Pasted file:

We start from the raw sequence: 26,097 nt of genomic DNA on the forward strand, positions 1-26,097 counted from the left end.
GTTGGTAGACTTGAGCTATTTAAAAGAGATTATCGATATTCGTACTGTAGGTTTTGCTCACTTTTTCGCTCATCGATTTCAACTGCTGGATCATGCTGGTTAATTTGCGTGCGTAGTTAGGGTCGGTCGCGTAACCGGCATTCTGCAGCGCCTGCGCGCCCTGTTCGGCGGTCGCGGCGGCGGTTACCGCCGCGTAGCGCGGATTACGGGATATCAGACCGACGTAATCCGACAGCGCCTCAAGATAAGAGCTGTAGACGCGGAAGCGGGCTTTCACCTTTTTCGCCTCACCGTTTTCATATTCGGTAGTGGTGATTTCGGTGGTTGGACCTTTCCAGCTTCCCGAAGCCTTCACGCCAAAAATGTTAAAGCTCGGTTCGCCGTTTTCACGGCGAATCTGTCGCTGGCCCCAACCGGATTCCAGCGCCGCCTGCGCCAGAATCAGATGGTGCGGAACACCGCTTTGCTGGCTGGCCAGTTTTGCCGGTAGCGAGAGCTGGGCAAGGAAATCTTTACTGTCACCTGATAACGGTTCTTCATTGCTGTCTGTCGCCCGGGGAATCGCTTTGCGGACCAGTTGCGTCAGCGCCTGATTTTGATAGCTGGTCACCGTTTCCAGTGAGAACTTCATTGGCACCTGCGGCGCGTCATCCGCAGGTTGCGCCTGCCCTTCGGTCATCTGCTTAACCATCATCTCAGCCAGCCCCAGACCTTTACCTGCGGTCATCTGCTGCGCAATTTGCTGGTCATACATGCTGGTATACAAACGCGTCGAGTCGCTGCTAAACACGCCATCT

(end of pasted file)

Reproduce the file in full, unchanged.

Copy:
We start from the raw sequence: 26,097 nt of genomic DNA on the forward strand, positions 1-26,097 counted from the left end.
GTTGGTAGACTTGAGCTATTTAAAAGAGATTATCGATATTCGTACTGTAGGTTTTGCTCACTTTTTCGCTCATCGATTTCAACTGCTGGATCATGCTGGTTAATTTGCGTGCGTAGTTAGGGTCGGTCGCGTAACCGGCATTCTGCAGCGCCTGCGCGCCCTGTTCGGCGGTCGCGGCGGCGGTTACCGCCGCGTAGCGCGGATTACGGGATATCAGACCGACGTAATCCGACAGCGCCTCAAGATAAGAGCTGTAGACGCGGAAGCGGGCTTTCACCTTTTTCGCCTCACCGTTTTCATATTCGGTAGTGGTGATTTCGGTGGTTGGACCTTTCCAGCTTCCCGAAGCCTTCACGCCAAAAATGTTAAAGCTCGGTTCGCCGTTTTCACGGCGAATCTGTCGCTGGCCCCAACCGGATTCCAGCGCCGCCTGCGCCAGAATCAGATGGTGCGGAACACCGCTTTGCTGGCTGGCCAGTTTTGCCGGTAGCGAGAGCTGGGCAAGGAAATCTTTACTGTCACCTGATAACGGTTCTTCATTGCTGTCTGTCGCCCGGGGAATCGCTTTGCGGACCAGTTGCGTCAGCGCCTGATTTTGATAGCTGGTCACCGTTTCCAGTGAGAACTTCATTGGCACCTGCGGCGCGTCATCCGCAGGTTGCGCCTGCCCTTCGGTCATCTGCTTAACCATCATCTCAGCCAGCCCCAGACCTTTACCTGCGGTCATCTGCTGCGCAATTTGCTGGTCATACATGCTGGTATACAAACGCGTCGAGTCGCTGCTAAACACGCCATCT